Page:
4. Get a better microphone! One thing that I’m really glad I did was walk around after the ceremony and ask guests for video messages to the bride and groom. I was afraid that my internal DSLR mic wasn’t sufficient enough and it did the job, but I would’ve been MUCH better off with a mounted shotgun mic. For the most part you can hear the cute messages they left for the bride and groom, but sometimes the background noise from the hotel is overwhelming and you lose what they’re saying.
For the ceremony, we miced the groom so that we could hear everything he, the bride and the officiant were saying without dealing with the trouble of micing the bride in her beautiful dress. It is much easier to mic a suit jacket!
5. Make conversation with the guests. As I walked around the champagne reception and got video messages from guests, I usually introduced myself by saying “Hi, my name is Helena and I’m the wedding videographer. Is there anything you would like to say to the bride and groom?” This worked very well and most people were excited and wanted me to record their message. However, in retrospect, what I wish I found out who the guests were (and wrote it down) so that I could’ve included that information in the edited video. Also, it would’ve been nice to know which people were more important than others. That’s not to say I would’ve skipped “less important” guests, but it would’ve been nice to know, for instance, when you’re about to shoot a message from the groom’s sister or the bride’s grandmother. If I had known who they were before they said “Hey Kristen it’s your Grammy!” I could have situated them in better light, gotten a better angle or made sure the location was better for the sound recording. I realized this immediately after I started shooting one of my last video messages, a charming old woman who turned out to be the Bride’s grandmother. I introduced myself and she nodded that she wanted to leave a message, but immediately after I hit record and she started talking, her teeth were totally covered in lipstick! In retrospect, I wish I would’ve stopped her and politely told her she had lipstick on her teeth, so the Bride’s grandmother wouldn’t be immortalized (in close up) with pink teeth, but I was inexperienced and shy enough not to know what to do. If I had a better conversation with her beforehand, the problem would have arisen before I clicked record.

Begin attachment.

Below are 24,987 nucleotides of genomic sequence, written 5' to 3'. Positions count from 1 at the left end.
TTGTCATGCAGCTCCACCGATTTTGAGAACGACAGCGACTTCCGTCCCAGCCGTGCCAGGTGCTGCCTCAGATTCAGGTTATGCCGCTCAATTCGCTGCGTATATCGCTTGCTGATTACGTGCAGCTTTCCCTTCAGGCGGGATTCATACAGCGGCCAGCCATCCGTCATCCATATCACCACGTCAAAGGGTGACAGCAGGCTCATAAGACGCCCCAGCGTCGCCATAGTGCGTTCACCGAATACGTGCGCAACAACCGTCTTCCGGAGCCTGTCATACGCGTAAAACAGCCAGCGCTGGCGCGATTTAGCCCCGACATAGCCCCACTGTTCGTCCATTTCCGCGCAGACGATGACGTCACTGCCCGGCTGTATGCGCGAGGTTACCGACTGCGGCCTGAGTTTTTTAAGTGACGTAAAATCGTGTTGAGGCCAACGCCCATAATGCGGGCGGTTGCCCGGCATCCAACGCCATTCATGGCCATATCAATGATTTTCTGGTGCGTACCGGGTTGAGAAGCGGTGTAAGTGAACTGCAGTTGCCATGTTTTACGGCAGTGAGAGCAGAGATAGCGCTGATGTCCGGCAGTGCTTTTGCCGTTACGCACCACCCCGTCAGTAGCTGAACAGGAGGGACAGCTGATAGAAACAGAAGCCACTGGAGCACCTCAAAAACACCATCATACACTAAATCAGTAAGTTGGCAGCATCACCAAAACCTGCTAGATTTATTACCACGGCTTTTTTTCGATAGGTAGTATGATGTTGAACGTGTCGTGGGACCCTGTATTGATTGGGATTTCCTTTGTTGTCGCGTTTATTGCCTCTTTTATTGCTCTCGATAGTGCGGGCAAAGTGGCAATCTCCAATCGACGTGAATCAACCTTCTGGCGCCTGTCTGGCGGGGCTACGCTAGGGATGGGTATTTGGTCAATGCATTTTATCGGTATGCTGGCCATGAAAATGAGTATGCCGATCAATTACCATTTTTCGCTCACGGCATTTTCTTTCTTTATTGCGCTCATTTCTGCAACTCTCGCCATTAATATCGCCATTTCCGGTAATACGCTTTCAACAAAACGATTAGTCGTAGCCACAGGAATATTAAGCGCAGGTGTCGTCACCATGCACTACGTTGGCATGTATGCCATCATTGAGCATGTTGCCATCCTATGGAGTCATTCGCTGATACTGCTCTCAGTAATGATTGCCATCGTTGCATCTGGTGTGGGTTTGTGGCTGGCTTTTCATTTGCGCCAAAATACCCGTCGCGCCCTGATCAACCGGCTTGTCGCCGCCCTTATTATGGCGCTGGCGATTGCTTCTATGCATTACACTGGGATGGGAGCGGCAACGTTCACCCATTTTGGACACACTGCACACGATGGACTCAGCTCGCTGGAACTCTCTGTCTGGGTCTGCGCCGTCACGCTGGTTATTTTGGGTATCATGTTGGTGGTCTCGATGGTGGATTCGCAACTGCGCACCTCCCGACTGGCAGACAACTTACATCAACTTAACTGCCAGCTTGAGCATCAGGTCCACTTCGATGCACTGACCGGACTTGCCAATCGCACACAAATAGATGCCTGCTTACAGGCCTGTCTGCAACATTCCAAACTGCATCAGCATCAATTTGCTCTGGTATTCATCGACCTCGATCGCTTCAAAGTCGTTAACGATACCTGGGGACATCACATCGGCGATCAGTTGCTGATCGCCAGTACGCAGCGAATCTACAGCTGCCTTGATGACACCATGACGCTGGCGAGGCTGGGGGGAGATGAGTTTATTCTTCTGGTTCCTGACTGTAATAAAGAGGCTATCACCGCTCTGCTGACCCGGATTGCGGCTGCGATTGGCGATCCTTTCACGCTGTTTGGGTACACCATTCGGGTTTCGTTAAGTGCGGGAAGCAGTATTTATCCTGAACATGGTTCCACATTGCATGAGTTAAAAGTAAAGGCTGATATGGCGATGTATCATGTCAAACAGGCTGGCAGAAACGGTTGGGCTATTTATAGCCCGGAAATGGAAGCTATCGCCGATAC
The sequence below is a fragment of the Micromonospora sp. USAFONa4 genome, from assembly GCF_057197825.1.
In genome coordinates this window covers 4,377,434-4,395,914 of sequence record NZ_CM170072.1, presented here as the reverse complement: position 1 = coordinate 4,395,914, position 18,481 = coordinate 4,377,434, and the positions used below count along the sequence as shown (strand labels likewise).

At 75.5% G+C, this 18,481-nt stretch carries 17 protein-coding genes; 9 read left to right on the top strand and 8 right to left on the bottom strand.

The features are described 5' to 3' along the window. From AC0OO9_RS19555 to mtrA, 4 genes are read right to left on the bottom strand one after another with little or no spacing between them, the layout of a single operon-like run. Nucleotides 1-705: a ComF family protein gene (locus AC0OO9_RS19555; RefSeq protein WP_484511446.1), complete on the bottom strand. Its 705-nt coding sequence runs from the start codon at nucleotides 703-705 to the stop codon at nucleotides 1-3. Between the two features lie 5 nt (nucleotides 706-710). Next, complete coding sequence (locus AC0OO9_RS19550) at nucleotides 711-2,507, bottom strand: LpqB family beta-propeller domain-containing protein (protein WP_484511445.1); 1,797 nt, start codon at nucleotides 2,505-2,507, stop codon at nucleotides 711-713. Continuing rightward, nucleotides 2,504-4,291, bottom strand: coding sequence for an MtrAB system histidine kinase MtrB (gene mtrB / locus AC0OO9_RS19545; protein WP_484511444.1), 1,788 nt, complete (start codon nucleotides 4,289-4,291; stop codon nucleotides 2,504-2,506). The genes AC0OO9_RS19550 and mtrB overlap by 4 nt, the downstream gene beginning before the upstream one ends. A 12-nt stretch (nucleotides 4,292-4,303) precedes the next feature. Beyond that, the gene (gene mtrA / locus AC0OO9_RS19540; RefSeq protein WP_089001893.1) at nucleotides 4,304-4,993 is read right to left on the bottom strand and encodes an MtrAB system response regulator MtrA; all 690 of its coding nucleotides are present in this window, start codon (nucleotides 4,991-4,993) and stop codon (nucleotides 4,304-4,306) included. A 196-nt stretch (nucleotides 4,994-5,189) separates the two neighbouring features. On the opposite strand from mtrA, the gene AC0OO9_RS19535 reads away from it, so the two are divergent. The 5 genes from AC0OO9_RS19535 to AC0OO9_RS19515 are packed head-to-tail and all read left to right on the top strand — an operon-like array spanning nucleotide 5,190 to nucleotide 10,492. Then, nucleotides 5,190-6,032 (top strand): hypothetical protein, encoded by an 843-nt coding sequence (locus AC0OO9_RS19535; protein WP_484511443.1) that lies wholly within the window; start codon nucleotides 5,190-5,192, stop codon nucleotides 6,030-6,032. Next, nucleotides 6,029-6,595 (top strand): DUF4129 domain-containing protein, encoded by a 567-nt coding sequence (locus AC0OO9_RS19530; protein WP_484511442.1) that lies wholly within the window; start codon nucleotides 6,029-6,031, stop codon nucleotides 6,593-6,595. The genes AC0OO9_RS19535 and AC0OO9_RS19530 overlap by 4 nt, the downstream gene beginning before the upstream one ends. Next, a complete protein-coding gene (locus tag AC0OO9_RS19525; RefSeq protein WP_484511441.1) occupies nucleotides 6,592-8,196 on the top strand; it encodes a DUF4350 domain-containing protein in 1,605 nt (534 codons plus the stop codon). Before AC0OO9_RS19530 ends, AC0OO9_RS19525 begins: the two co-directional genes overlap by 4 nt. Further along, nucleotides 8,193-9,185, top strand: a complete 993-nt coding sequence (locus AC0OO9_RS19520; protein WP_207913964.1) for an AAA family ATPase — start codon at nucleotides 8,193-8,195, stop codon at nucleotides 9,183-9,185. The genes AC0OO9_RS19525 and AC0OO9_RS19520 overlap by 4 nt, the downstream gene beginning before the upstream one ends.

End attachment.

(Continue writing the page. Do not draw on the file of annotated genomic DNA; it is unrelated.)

6. White balance is gonna be a bitch! So make sure and bring something to help you white balance on the fly! The first room we were in– the Bride’s room– was a mess of many different light sources with many different Kelvin ratings (wah wah). I tried all the presets on my camera and nothing looked right but I couldn’t miss any of the good action, so I rolled with it. Still photographers have the luxury of A) Shooting in RAW, which makes it easy to adjust white balance in post and B) Flash, a controlled source of light. Unfortunately us videographers get screwed by low lighting and gross color temperature so we have to be prepared to compensate. I’m sure all of the Bride’s prep footage will turn out well with a hefty amount of color correction, but it would’ve been much easier if I got the right color temperature to start with!
7. Bring fast lenses! Of course, to bring fast lenses, you must be able to afford fast lenses (my problem). By the end of the night, the hotel was very dark and my f/2.8 lenses wouldn’t cut it anymore Luckily Peter had his f/1.8 lens for the last hour of the wedding. Of course, if we were still photographers this wouldn’t be a problem because of flash and the ability to drastically change shutter speed without affecting picture quality.
That’s all I can think of for now! Now that I’ve shot a wedding, I’m hoping it will be easier to get more wedding jobs. My next camera-related investment will probably be a f/1.8 lens or a flash, so that I can start getting stills jobs. That would be awesome!